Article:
share|improve this question
1  
btw, why do the condition check every time? wouldn't it be easier to set _calculateTotal = 0 before the loop and then add all of the parsed list box values the same way? – Jonathan Fingland Oct 21 '09 at 11:37
    
@Jonathan +1, that works well, I incorrectly blamed this statement earlier on my problem. As TJ recommended I added a var to your idea. var _calculatedTotal=0; – Maslow Oct 21 '09 at 14:23
up vote 8 down vote accepted

You didn't call document.getElementById():

_calculatedTotal = ParseListBoxvalue(_ListIds[i]);

should be

_calculatedTotal = ParseListBoxvalue(document.getElementById(_ListIds[i]));

and similarly for the other branch.

share|improve this answer
    
after 10 years of not using any dynamically typed languages, I've got some practice and pitfalls ahead of me. – Maslow Oct 21 '09 at 14:22
    
Welcome to freedom :D – Greg Oct 21 '09 at 15:01

Some issues:

  • As Greg said, you didn't call document.getElementById.
  • You're not dividing the total by 5, which the original code did.
  • Be sure to declare your variables (such as i); otherwise, they're globals (see The Horror of Implicit Globals). (The old code was really neglectful about that as well.)
  • Strongly recommend using braces even when there's only one statement in a branch.
share|improve this answer
1  
"Strongly recommend using braces even when there's only one statement in a branch." - why? – Andy E Oct 21 '09 at 11:44
    
Maintainability and clarity. – T.J. Crowder Oct 21 '09 at 11:46
1  
I don't see how. In fact, I think code looks tidier if your not using braces everywhere and I sometimes don't use braces even if there are two statements in a branch. It's a personal preference I would say, and I certainly wouldn't recommend against either (let alone strongly recommending). – Andy E Oct 21 '09 at 11:50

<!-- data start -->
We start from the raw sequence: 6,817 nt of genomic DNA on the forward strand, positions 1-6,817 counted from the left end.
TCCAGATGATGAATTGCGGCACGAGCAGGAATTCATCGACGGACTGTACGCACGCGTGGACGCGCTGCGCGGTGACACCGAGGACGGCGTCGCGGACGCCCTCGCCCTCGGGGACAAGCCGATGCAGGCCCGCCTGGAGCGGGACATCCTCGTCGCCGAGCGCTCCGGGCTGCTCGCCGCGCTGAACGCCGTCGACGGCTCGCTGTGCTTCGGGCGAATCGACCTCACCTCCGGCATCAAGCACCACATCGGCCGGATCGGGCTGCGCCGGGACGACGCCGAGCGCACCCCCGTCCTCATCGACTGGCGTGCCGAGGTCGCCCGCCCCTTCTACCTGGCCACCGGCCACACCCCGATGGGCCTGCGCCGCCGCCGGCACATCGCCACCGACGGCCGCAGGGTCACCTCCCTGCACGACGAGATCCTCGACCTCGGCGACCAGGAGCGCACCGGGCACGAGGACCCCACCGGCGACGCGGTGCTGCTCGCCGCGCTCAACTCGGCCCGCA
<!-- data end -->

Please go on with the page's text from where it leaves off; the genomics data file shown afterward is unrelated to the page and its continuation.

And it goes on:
@Andy E: My experience (20+ years in brace-style languages) leads me to make a strong recommendation in this regard, but obviously everyone is free to make their own choices (within the confines of project standards). I don't think I can count the number of times I've seen leaving off braces trip people up, but if not using them works for you, great. – T.J. Crowder Oct 21 '09 at 11:56
    
+1 correct answer, and I like the javascript global usage tip. Not sure how I feel about the braces yet. – Maslow Oct 21 '09 at 14:21

Some improvements:

var _calculatedTotal  = ParseListBoxvalue(document.getElementById(_ListIds[0]));
for (var i = 1; i < _ListIds.length; i++) {
 _calculatedTotal += ParseListBoxvalue(document.getElementById(_ListIds[i]));
}

document.getElementById("_total").innerHTML = isNaN(_calculatedTotal) ? "Not enough information" : _calculatedTotal


function GetListBoxValue(listBox) {
 if(listBox.selectedIndex){
 var opt = listBox.options[listBox.selectedIndex]
 }
 return opt ? opt.value : null;
}
share|improve this answer
    
+1 I like most of your clean up, but it appears var _calculatedTotal = 0; before the for loop works and I like it better. – Maslow Oct 21 '09 at 14:18
    
oh, one of the reasons I had it in a try block is because if there is no item selected listBox.options[listBox.selectedIndex] throws an exception. – Maslow Oct 21 '09 at 14:26
    
Edited, so it will work with non selected too. – Andreas Köberle Oct 21 '09 at 14:50